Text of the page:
TION OF ELECTItIC CURRENTS, it only does so at the moment the current is interrupted or broken. It is consequently necessary to have somc means of completing and break Mg the galvanic circuit in rapid alternations, so as to produce the flashes in quick suc cession. The break for this purpose is placed at I, near the battery.
In the experiments now described a great deal was found to depend upon the pecu liar way the current was broken. None of the breaks in use giving a successful result, Mr. Ilart devised a new one of an ingenious construction, which produced a more con• stant and powerful light. The difference between it and other mercury or spring breaks lies in the fact that with them the current is off and on for nearly equal spaces of time; but this one is so contrived that the %vire is three times longer in the mercury than it is out of it; consequently, the enrrent is three times longer on than it is off, and so allows the soft iron core of the induction coil to be more fully magnetized, The result of this 'is a secondary current of comparatively high intensity, and of course the production of more brilliant sparks between its two terminals. We may explain that the moment, the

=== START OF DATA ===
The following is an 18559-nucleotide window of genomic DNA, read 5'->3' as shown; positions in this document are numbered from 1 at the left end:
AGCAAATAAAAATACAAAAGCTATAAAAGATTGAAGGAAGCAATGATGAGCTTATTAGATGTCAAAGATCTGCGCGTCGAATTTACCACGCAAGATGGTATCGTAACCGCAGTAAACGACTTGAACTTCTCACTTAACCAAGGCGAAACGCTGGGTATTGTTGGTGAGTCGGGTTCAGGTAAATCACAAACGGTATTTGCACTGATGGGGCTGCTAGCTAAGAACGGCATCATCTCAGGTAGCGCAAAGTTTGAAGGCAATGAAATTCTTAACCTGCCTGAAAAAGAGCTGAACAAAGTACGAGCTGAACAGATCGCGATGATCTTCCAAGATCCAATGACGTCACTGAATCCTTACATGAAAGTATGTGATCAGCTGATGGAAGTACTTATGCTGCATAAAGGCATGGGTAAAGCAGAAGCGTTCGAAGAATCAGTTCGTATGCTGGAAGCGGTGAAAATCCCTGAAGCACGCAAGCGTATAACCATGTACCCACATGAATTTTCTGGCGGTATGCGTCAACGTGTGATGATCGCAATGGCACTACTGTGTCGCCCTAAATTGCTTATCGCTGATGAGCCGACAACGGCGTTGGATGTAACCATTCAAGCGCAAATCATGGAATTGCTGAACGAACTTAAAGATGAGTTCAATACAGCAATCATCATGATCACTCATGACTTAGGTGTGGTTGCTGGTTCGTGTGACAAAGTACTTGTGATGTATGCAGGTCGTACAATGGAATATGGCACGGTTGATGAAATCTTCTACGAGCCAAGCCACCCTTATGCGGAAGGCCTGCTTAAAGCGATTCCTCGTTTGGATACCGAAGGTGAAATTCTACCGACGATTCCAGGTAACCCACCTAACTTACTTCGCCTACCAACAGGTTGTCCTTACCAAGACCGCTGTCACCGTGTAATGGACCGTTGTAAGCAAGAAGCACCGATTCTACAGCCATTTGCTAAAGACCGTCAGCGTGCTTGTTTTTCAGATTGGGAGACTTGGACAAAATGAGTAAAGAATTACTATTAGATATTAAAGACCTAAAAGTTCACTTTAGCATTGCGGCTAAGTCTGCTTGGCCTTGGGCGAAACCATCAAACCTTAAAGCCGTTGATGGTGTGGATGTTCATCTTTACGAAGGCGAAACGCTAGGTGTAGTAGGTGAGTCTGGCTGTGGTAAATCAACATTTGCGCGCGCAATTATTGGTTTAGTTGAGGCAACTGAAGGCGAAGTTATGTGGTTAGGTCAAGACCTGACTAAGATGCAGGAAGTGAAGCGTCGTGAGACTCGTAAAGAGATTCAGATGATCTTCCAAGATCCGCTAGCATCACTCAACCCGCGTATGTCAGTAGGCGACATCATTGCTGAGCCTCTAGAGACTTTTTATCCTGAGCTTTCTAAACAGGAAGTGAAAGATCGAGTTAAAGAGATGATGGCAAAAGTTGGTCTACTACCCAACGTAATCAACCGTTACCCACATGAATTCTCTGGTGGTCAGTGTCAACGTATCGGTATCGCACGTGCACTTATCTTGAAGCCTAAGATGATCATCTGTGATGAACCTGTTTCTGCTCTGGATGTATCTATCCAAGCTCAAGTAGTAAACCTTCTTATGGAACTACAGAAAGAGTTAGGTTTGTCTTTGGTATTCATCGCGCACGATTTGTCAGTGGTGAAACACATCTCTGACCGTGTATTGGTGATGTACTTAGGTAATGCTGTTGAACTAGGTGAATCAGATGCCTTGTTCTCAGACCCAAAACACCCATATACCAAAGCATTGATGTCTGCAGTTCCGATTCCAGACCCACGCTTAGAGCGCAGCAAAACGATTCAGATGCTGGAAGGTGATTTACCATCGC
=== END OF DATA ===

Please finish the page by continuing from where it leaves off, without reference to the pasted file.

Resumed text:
wire touches the mercury the current passes, and the moment it is removed the current -stops. The Wire alternately dips and rises by the action of an ordinary electro-magnet.
By the use of more thEin one induction coil the light could be materially increased, so that there seemed a likelihood of being able to produce it powerful enough to be seen at the distance of a few miles. Another method of lighting buoys as well as beacons without the aid of electricity has lately been shown to be practicable. Coal or other inflammable gas can be so compressed that Et buoy may be made to receive at once and store up as much condensed gas as will suffice to keep a steady flame burning for a month or more. Gas for this purpose can be economically manufactured from some of the waste products of shale-oil works. Mr. Stevenson has also suggested the employ anent of electricity to ring bells, so as to give warning to sailors in foggy weather.